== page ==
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Two leading proponents in Congress for the establishment of a national regulatory framework for autonomous vehicles recently expressed optimism about the eventual passage of their legislation.
Sen. Gary Peters (D-Mich.) and Rep. Bob Latta (R-Ohio), key sponsors of autonomous vehicle legislation in their respective chambers, suggested lawmakers will likely back their efforts either over the coming months or during the next session of Congress.
“I’m still focused on my AV START Act that I’m working on with Sen. [John] Thune in a bipartisan way. We’re working with our House members that are also working on autonomous vehicle legislation,” Peters said during an event hosted by The Hill newspaper on March 29. He was referencing the American Vision for Safer Transportation Through Advancement of Revolutionary Technologies, or AV START, Act.
Along with Thune (R-S.D.), the senators are seeking support to advance their bill through the chamber. Both senators are members of the Commerce Committee on freight affairs. Peters’ bill has not advanced on Capitol Hill this year. “It’s not going to be ready in the short-term: We still have issues that we have to work through. But any kind of [legislative] vehicle that comes forward, I think it’s critically important we move them.”
At a recent Commerce Committee hearing, Thune shared a similar sense of urgency on the AV legislation: “The transformation to automated vehicles, or AVs, is going to place a much greater demand on semiconductors and other crucial products. So it’s crucial that the United States remain globally competitive in this space. AVs will radically transform the way Americans move.”
Thune went on: “This is especially true for the elderly and persons with disabilities, whose current transportation options are limited, especially in rural areas. Moreover, it has potential to greatly reduce the average of more than 40,000 traffic fatalities on the nation’s roadways each year.”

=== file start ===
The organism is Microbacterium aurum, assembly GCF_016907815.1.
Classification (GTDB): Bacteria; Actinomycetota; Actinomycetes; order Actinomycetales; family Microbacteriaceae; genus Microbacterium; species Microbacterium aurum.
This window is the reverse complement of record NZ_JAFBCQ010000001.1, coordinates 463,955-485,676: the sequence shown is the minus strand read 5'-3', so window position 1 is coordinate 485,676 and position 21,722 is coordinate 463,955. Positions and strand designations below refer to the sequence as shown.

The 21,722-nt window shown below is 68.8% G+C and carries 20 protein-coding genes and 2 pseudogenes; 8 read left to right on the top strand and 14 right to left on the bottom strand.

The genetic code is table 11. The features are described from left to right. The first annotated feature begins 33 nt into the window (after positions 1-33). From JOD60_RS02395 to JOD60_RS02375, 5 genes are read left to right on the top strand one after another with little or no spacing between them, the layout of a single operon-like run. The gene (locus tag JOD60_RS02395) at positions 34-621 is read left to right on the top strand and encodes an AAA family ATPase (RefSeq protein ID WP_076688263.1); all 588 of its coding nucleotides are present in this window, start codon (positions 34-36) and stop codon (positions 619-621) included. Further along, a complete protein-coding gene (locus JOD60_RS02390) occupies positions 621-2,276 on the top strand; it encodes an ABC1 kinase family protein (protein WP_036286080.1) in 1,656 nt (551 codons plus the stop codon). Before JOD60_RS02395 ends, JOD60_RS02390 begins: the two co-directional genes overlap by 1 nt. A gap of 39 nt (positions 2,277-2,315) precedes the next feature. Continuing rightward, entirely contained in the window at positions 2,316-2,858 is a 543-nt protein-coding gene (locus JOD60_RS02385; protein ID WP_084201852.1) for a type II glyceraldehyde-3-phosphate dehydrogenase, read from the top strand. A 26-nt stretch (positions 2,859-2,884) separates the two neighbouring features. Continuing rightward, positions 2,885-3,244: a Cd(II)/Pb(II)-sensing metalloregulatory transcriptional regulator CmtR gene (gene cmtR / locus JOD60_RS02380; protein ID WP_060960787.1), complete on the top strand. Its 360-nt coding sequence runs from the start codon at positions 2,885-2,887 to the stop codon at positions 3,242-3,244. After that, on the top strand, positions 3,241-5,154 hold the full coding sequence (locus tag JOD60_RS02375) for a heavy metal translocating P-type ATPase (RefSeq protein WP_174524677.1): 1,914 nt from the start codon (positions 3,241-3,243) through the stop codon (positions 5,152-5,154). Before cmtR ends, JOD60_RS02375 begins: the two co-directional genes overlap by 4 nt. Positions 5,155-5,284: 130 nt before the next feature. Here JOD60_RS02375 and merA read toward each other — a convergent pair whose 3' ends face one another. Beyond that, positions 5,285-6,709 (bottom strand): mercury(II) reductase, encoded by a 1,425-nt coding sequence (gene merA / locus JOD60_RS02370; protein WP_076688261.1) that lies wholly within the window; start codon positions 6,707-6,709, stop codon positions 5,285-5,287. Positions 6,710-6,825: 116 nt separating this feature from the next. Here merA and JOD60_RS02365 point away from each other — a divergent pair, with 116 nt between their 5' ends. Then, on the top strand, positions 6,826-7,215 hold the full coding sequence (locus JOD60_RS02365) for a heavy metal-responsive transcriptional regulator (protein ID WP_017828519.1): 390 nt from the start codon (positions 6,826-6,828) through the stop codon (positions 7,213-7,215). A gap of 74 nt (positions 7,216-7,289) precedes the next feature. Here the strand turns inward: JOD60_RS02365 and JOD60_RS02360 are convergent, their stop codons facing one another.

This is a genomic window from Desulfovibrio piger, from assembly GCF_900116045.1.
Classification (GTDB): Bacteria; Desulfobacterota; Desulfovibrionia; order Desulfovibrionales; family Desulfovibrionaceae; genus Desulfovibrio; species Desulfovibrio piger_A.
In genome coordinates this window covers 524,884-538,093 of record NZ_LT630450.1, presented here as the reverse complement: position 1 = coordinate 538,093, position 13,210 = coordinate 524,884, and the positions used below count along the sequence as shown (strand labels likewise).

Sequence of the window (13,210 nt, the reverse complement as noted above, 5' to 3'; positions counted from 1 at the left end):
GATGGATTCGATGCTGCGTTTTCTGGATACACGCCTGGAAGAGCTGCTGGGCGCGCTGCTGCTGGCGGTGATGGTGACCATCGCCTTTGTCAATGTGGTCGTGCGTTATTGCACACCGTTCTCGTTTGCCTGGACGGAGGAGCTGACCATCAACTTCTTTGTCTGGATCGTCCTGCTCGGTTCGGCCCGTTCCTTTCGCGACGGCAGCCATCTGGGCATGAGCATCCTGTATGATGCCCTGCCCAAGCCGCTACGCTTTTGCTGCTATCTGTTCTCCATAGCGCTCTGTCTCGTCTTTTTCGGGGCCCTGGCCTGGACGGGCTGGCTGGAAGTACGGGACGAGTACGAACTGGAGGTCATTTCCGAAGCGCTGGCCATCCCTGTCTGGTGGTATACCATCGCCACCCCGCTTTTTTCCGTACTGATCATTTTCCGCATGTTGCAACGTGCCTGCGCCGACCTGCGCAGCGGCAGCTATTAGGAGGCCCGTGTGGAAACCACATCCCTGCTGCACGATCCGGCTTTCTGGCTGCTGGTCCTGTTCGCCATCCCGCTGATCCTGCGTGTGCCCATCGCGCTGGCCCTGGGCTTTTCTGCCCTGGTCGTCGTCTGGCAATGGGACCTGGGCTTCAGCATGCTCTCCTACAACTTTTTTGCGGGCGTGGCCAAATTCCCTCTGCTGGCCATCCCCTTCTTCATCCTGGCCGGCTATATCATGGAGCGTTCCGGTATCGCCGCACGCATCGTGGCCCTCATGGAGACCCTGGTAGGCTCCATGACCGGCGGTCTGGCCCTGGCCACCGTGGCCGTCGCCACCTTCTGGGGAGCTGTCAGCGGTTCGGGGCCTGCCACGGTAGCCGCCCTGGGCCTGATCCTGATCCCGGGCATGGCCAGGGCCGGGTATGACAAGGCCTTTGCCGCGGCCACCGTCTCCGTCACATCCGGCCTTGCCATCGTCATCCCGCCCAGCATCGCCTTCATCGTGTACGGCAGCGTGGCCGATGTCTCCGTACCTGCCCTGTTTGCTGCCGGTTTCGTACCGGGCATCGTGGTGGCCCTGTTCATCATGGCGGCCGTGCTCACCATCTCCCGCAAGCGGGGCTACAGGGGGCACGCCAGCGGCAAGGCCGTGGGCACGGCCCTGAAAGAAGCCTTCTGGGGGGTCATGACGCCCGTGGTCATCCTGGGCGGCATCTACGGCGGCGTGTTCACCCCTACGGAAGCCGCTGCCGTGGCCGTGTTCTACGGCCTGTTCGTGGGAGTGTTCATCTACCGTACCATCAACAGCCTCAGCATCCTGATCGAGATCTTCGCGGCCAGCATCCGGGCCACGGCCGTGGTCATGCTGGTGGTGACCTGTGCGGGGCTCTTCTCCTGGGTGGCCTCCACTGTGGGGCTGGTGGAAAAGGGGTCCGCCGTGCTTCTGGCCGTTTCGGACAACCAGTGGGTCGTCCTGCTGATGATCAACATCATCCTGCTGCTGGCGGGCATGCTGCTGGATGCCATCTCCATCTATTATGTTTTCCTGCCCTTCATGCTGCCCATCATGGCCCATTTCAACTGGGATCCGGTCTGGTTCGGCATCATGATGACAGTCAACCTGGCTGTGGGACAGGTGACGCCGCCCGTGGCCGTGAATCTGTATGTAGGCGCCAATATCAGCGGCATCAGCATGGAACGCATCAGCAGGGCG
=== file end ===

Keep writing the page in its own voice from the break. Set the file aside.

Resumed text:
Latta, a member of the House Energy and Commerce Committee, recently reintroduced his autonomous vehicle bill. Speaking at the same policy event as Peters, Latta also emphasized the technology’s rapid advancements via the private sector. “This technology is moving so quickly that I know that everyone I talk with, I’d always ask them the same question: ‘Are you where you thought you’d be five years ago.’ And everyone says the exact same thing. ‘No, we’re much farther ahead,’ ” he said.
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“This is why it’s important that we get out there and we get this done. And you know, I think that if we don’t see things happening in this Congress, I know the beginning of the next Congress I’m going to be right off the bat with it again; that this is a piece of legislation that has to move,” Latta added.
Latta’s Safely Ensuring Lives Future Deployment and Research in Vehicle Evolution, or SELF DRIVE, Act is designed to craft a framework on autonomous vehicles. He has emphasized the potential benefits meant to address driver error and expand mobility options for senior citizens and individuals with disabilities.
Industry stakeholders, supportive of these legislative efforts, point to AVs’ potential for facilitating the flow of freight and alleviating supply chain woes by focusing on the workforce. American Trucking Associations, for instance, has pressed federal lawmakers to adopt such a nationwide framework on AVs. Earlier this year, in a letter to the leadership of the U.S. House Transportation and Infrastructure Committee, ATA Executive Vice President of Advocacy Bill Sullivan wrote: “We strongly recommend that any legislation establishing federal oversight of the development and deployment of [autonomous vehicles] technologies consider all road users, including passenger vehicles, commercial trucks, buses, as well as the supporting infrastructure.”